Assertions in static blocks ?

Ulf Zibis Ulf.Zibis at
Tue Mar 9 09:39:36 PST 2010

Am 08.03.2010 23:48, schrieb David Holmes - Sun Microsystems:
> Ulf Zibis said the following on 03/08/10 22:40:
>> Am 07.03.2010 23:20, schrieb David Holmes - Sun Microsystems:
>>> I'm with Keith and Neal, this is all "working as designed". How can 
>>> javac in general know whether or not a class will be initialized.
>> This is not the question here. The question is if it *can* be 
>> initialized, (1) via standard java instruction or (2) via any other 
>> special magic like reflective call from Class.forName(). javac surely 
>> has knowledge about that.
> Both (1) and (2) depend on your whole program not the class being 
> compiled. So javac can not know the answer to this at compile time.

Sorry, maybe I'm missing something. Can you give me an example how 
static initializer could be triggered by (1), if there are only static 
final  primitive type constants in that class?

>> If (1) could never be reached, there should be a warning, in 
>> particular for less experienced programmers, E.g.:
>> "static initializer will never be triggered by any member or method 
>> of this class. Could only be invoked by loading the class explicitly 
>> or inherently(not sure)"
> No that doesn't make sense. A classes own methods/members are not the 
> trigger for classloading and/or initialization. It is the use of those 
> methods/members by other classes that triggers the 
> loading/initialization of the class containing the method/member.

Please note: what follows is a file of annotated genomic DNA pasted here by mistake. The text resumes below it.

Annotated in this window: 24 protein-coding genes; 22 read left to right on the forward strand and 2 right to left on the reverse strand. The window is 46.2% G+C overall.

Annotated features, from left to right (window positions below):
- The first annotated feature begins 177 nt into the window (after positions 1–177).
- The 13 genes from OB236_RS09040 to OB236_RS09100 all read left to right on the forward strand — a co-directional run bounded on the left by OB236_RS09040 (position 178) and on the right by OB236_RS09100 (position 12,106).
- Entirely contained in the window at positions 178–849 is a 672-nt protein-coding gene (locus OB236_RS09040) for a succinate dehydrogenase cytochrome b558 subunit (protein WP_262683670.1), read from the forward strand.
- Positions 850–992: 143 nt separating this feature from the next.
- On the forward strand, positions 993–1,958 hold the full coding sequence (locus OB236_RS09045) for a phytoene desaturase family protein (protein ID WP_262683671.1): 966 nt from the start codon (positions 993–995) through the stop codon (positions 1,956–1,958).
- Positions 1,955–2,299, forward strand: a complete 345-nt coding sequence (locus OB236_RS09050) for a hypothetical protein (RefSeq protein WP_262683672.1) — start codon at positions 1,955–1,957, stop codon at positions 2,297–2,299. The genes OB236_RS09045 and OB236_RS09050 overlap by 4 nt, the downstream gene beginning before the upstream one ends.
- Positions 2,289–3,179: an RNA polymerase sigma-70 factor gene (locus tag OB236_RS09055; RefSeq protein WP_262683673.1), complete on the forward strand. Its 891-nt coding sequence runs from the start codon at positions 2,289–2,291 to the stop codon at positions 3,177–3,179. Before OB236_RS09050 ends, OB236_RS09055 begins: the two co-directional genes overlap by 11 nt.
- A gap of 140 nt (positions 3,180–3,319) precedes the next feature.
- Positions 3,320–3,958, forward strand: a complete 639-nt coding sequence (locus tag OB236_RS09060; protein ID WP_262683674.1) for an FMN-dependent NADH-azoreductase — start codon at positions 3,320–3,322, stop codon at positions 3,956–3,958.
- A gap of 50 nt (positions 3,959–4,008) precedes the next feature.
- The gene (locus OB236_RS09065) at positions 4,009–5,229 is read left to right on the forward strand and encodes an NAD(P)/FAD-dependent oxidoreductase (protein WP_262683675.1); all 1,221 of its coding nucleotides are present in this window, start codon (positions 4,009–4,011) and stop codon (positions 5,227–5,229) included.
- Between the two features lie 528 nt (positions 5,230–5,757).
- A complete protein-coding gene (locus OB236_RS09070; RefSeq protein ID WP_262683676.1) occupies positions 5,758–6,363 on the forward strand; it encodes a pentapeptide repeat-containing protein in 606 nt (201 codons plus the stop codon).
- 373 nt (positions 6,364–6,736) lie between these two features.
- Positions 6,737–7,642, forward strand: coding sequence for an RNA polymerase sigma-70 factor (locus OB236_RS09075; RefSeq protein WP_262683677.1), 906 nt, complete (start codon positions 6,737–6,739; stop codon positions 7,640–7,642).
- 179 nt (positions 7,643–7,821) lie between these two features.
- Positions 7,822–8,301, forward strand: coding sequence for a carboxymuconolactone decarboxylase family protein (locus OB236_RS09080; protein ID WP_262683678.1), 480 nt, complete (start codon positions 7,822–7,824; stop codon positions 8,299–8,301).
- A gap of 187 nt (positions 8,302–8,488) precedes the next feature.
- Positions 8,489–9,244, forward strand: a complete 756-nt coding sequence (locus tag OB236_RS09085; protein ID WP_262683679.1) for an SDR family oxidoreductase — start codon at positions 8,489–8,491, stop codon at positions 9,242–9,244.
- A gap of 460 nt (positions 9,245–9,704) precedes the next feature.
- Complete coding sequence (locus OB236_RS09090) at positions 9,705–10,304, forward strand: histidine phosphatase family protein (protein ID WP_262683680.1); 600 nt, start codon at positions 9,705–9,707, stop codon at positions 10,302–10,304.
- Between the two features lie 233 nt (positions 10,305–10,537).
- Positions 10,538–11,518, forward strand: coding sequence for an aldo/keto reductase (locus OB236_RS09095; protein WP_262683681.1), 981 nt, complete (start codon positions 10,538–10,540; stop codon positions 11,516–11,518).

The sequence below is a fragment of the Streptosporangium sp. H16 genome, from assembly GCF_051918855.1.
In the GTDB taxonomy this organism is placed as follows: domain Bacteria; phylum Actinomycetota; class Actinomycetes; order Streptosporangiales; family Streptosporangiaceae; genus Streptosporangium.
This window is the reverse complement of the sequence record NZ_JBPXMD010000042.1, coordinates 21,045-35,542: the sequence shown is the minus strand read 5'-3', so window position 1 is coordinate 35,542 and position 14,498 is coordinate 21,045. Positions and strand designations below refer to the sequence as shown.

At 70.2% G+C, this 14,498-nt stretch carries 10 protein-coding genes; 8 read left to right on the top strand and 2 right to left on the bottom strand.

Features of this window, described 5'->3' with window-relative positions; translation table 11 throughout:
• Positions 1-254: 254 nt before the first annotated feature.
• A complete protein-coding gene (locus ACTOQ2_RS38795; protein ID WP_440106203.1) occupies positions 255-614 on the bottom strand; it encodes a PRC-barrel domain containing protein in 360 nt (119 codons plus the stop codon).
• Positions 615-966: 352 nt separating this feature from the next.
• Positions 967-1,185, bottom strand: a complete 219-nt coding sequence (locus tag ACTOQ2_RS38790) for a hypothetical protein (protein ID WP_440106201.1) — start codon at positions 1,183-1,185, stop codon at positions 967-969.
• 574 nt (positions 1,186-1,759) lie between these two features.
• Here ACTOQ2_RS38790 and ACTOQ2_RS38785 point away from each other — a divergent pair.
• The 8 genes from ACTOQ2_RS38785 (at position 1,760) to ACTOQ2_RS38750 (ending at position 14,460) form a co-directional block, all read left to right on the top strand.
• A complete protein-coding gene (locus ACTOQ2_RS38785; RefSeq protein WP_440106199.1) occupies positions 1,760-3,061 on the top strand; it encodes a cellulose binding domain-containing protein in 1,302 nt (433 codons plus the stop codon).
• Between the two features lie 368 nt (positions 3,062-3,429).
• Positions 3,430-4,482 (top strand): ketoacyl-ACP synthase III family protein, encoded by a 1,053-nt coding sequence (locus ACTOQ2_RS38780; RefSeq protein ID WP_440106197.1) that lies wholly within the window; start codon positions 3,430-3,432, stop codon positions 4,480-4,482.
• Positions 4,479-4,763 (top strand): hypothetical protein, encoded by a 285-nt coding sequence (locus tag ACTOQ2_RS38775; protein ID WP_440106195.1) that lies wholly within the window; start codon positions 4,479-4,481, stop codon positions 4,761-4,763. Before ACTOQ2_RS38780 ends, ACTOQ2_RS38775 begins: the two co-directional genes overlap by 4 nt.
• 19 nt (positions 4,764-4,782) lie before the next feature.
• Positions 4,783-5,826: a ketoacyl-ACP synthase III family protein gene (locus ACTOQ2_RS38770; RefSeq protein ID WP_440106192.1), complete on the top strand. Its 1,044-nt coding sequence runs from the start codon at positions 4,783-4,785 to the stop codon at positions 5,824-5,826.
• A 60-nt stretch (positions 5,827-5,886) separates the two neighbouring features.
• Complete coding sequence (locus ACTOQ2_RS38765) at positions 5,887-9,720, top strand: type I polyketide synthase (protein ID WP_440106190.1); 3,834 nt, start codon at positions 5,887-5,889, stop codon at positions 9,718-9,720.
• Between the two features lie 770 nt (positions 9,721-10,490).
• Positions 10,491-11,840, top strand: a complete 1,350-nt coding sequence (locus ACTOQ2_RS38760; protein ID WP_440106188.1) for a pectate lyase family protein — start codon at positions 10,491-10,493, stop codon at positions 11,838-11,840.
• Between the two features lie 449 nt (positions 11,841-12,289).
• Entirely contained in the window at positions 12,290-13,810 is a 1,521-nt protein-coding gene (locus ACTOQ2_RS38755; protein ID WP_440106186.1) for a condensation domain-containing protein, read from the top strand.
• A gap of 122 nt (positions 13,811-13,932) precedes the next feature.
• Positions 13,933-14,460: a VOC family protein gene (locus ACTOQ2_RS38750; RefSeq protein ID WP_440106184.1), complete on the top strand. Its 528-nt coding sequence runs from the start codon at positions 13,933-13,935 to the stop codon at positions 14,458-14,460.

Sorry for the bad wording, I meant "... triggered by access to any 
member or method of this class. ..."
or "There are no members or methods which could trigger the static 
initializer to run, so it may be never reached. ..."

>>> A static initializer is no different to a method or constructor in 
>>> that regard: none of them are ever flagged as unreachable because 
>>> that can't be determined a-priori by javac.
>> IMHO there is a _big_ difference on normal constructors and methods:
>> 1. They _can_ always be executed by normal java instruction.
>> 2. They will _never_ be executed, if not explicitly called from code.
>> On static initializers it's quite different:
>> 1. They _cannot_ be executed by normal java instruction.
>> 2. They will _mostly_ be _automatically_ executed but not ever, if a 
>> member/method from it's class is called
> The implicit vs explicit nature of the execution doesn't change the 
> fact that to determine if either is executed you need to look at the 
> whole program - not just the class(es) being compiled.

Yes, but I can't imagine any other trigger than meant under (2).

Hope, that I'm bothering too much,


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